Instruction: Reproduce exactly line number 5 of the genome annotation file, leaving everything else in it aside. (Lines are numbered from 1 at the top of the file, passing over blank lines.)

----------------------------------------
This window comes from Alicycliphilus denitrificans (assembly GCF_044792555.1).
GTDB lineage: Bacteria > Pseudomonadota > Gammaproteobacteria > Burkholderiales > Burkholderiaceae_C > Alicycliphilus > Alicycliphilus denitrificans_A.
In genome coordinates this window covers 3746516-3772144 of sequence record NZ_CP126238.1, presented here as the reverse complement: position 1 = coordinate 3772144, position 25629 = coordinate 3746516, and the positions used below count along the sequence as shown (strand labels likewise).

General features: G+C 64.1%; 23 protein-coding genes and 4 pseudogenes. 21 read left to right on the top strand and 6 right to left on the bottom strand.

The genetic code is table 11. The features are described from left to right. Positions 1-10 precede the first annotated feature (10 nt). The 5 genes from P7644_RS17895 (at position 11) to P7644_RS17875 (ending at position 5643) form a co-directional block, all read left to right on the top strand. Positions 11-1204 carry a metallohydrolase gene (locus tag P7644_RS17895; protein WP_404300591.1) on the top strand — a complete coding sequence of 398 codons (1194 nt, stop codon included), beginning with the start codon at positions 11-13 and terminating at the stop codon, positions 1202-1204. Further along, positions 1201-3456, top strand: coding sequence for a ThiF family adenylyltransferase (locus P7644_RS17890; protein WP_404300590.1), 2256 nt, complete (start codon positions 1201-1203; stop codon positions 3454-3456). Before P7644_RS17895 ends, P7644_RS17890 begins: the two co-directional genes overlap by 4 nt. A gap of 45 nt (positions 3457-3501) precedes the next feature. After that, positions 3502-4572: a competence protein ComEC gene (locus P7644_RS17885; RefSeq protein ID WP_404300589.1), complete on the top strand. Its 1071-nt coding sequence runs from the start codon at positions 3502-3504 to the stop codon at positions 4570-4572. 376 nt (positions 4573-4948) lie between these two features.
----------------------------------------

The genetic code is table 11. The features are described from left to right. Positions 1-10 precede the first annotated feature (10 nt). The 5 genes from P7644_RS17895 (at position 11) to P7644_RS17875 (ending at position 5643) form a co-directional block, all read left to right on the top strand. Positions 11-1204 carry a metallohydrolase gene (locus tag P7644_RS17895; protein WP_404300591.1) on the top strand — a complete coding sequence of 398 codons (1194 nt, stop codon included), beginning with the start codon at positions 11-13 and terminating at the stop codon, positions 1202-1204. Further along, positions 1201-3456, top strand: coding sequence for a ThiF family adenylyltransferase (locus P7644_RS17890; protein WP_404300590.1), 2256 nt, complete (start codon positions 1201-1203; stop codon positions 3454-3456). Before P7644_RS17895 ends, P7644_RS17890 begins: the two co-directional genes overlap by 4 nt. A gap of 45 nt (positions 3457-3501) precedes the next feature. After that, positions 3502-4572: a competence protein ComEC gene (locus P7644_RS17885; RefSeq protein ID WP_404300589.1), complete on the top strand. Its 1071-nt coding sequence runs from the start codon at positions 3502-3504 to the stop codon at positions 4570-4572. 376 nt (positions 4573-4948) lie between these two features.